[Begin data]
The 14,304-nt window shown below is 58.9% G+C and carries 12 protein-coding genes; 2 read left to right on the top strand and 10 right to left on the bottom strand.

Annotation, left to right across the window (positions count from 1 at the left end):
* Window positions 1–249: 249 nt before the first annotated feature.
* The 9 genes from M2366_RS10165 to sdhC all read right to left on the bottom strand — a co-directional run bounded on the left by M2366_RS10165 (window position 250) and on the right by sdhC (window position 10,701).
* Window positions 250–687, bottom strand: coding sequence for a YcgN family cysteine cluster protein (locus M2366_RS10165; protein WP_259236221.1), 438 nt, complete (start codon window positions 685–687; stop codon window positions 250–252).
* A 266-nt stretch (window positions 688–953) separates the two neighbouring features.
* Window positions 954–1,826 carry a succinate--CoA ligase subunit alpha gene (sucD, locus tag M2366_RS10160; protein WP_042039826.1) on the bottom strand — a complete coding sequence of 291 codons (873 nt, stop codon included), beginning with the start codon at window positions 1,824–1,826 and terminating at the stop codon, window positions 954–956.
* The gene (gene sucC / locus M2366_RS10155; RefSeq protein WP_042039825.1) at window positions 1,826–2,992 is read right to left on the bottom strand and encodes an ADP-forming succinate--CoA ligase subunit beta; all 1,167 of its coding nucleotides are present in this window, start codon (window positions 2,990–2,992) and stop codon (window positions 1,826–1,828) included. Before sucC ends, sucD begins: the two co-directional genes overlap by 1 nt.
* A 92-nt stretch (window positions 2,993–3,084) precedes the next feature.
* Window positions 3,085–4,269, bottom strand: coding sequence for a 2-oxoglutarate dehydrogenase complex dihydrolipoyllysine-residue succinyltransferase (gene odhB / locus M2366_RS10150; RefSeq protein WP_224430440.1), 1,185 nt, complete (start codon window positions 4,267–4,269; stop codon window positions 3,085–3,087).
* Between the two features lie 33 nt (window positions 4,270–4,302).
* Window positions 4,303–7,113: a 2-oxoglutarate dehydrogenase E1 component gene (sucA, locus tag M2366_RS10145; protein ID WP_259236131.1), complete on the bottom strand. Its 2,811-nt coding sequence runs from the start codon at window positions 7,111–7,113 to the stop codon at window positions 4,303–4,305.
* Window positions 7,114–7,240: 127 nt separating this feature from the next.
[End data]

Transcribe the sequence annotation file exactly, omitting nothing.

The 14,304-nt window shown below is 58.9% G+C and carries 12 protein-coding genes; 2 read left to right on the top strand and 10 right to left on the bottom strand.

Annotation, left to right across the window (positions count from 1 at the left end):
* Window positions 1–249: 249 nt before the first annotated feature.
* The 9 genes from M2366_RS10165 to sdhC all read right to left on the bottom strand — a co-directional run bounded on the left by M2366_RS10165 (window position 250) and on the right by sdhC (window position 10,701).
* Window positions 250–687, bottom strand: coding sequence for a YcgN family cysteine cluster protein (locus M2366_RS10165; protein WP_259236221.1), 438 nt, complete (start codon window positions 685–687; stop codon window positions 250–252).
* A 266-nt stretch (window positions 688–953) separates the two neighbouring features.
* Window positions 954–1,826 carry a succinate--CoA ligase subunit alpha gene (sucD, locus tag M2366_RS10160; protein WP_042039826.1) on the bottom strand — a complete coding sequence of 291 codons (873 nt, stop codon included), beginning with the start codon at window positions 1,824–1,826 and terminating at the stop codon, window positions 954–956.
* The gene (gene sucC / locus M2366_RS10155; RefSeq protein WP_042039825.1) at window positions 1,826–2,992 is read right to left on the bottom strand and encodes an ADP-forming succinate--CoA ligase subunit beta; all 1,167 of its coding nucleotides are present in this window, start codon (window positions 2,990–2,992) and stop codon (window positions 1,826–1,828) included. Before sucC ends, sucD begins: the two co-directional genes overlap by 1 nt.
* A 92-nt stretch (window positions 2,993–3,084) precedes the next feature.
* Window positions 3,085–4,269, bottom strand: coding sequence for a 2-oxoglutarate dehydrogenase complex dihydrolipoyllysine-residue succinyltransferase (gene odhB / locus M2366_RS10150; RefSeq protein WP_224430440.1), 1,185 nt, complete (start codon window positions 4,267–4,269; stop codon window positions 3,085–3,087).
* Between the two features lie 33 nt (window positions 4,270–4,302).
* Window positions 4,303–7,113: a 2-oxoglutarate dehydrogenase E1 component gene (sucA, locus tag M2366_RS10145; protein ID WP_259236131.1), complete on the bottom strand. Its 2,811-nt coding sequence runs from the start codon at window positions 7,111–7,113 to the stop codon at window positions 4,303–4,305.
* Window positions 7,114–7,240: 127 nt separating this feature from the next.